Sand in glue

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Does anyone here use the trick of adding sand to glue to reduce slippage? If you do, is it effective enough for you, or does it barely make a difference? I had such a hard time when gluing up 9 pieces of a lamination, I ended up doing the piece over. The next time, I took each piece to the DP and drilled holes for dowels. The first lamination was gonna get milled and stupid me had used a finish nailer every 3 pieces, forgetting that I'd be running the completed lamination through a dado. Besides which, with the glue causing slippage, each time I squeezed the trigger, the pieces would move slightly. Not a good method.
When a glue-up must not slip is sand not completely up to the task? How about for laminations?
Dave
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David wrote:

Never even heard of it....can't imagine how one could have anything w/ enough grit to be effective and get the joint to close, nor if the pieces are able to move, what would keep the grit from simply moving as well since it's essentially floating in the glue film...
...

I would make every effort to
a. Make the piece such that final milling is done after glue-up,
b. a. being impossible, create a jig to hold the pieces.
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Depending on the form of the piece you could: - Use biscuits - Make the pieces longer than needed and cut of the slipped ends later - Clamp end blocks across the table and drop the pieces in between them - Use less glue and let it dry for a few minutes before putting the pieces together. Probably the best/easiest fix.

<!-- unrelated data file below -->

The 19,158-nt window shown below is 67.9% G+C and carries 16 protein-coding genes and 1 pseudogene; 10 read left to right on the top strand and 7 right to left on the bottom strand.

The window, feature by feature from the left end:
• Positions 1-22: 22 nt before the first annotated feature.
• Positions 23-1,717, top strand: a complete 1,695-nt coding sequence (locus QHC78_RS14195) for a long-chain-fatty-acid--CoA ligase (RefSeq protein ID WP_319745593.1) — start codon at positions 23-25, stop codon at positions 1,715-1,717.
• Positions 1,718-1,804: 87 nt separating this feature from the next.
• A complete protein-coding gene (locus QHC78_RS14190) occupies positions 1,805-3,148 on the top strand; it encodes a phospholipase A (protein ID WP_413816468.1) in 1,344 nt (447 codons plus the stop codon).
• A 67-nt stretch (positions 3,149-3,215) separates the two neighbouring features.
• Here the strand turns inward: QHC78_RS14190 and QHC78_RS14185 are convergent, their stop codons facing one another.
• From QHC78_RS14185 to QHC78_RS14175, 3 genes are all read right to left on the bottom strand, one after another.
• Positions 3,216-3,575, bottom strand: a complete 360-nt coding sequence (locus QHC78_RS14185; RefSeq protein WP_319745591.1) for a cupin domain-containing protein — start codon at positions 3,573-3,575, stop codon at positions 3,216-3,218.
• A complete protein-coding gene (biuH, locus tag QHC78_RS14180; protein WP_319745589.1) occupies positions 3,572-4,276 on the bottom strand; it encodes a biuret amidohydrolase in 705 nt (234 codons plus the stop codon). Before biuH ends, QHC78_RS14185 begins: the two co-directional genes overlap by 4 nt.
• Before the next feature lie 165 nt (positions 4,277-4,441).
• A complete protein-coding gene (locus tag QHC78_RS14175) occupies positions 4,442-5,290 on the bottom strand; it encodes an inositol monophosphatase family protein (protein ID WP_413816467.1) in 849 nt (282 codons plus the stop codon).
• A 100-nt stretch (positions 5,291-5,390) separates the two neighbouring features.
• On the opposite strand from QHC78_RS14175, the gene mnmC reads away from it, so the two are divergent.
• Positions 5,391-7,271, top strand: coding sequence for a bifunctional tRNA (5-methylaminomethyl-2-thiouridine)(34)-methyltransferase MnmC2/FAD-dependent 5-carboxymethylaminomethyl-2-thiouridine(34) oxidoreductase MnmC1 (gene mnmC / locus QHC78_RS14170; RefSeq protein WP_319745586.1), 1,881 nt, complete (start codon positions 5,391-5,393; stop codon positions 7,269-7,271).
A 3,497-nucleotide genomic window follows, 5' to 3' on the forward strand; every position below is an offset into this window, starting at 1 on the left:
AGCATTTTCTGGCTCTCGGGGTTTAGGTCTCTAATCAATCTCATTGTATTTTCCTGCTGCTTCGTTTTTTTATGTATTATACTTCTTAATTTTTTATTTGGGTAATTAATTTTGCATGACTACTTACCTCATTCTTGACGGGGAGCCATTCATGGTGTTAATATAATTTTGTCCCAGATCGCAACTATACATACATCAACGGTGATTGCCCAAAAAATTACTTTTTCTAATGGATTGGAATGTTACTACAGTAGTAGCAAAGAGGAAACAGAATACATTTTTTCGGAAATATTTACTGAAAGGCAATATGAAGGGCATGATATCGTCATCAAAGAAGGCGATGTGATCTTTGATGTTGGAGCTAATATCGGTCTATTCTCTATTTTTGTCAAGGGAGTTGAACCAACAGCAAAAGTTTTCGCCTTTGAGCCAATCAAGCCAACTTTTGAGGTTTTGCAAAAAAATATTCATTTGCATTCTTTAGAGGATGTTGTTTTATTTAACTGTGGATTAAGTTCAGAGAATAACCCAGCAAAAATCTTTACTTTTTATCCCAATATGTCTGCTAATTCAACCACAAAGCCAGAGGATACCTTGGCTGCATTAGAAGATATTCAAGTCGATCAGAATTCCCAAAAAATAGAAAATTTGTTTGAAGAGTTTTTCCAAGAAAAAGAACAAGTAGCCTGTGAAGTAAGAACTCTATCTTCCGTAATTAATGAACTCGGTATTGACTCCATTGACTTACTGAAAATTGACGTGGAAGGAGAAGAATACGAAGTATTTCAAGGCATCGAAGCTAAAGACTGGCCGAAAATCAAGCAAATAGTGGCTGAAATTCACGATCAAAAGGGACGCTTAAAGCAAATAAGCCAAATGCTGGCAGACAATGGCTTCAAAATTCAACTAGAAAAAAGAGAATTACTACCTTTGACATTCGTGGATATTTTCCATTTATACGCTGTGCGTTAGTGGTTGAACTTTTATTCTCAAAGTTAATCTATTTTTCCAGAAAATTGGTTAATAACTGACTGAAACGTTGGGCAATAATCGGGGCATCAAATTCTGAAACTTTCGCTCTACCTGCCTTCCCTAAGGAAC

I've never heard of using sand. Can't imagine I'd want to introduce anything like that into a joint.
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on 6/21/2005 4:31 PM SonomaProducts.com said the following:

Read it here on the rec recently. I believe the trick is to sprinkle just a few grains into the joint. Once the joint closes up those few grain puncture the otherwise smooth surface of the glue joint and prevent movement as the pressure is applied. The plan sounded logical to me when I read it here but will admit that I've not yet tried it.
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Never tried it myself but have known several people that use it all the time. Works great according to them. Wouldn't want to plane the joint afterwards though.

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I was expecting that if sand works, I'd sprinkle it in the middle of the joint away from the edges. I'd only consider it for face gluing where slippage is such a bear. For gluing up panels, I don't have a slippage problem--I'm using biscuits and or cauls.
Dave
CW wrote:

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If you can get sand (and glue for that matter) to only stay in the middle of the joint, I'd say you have enough control to keep things from slipping. :-)

+--------------------------------------------------------------------------------+ If you're gonna be dumb, you better be tough +--------------------------------------------------------------------------------+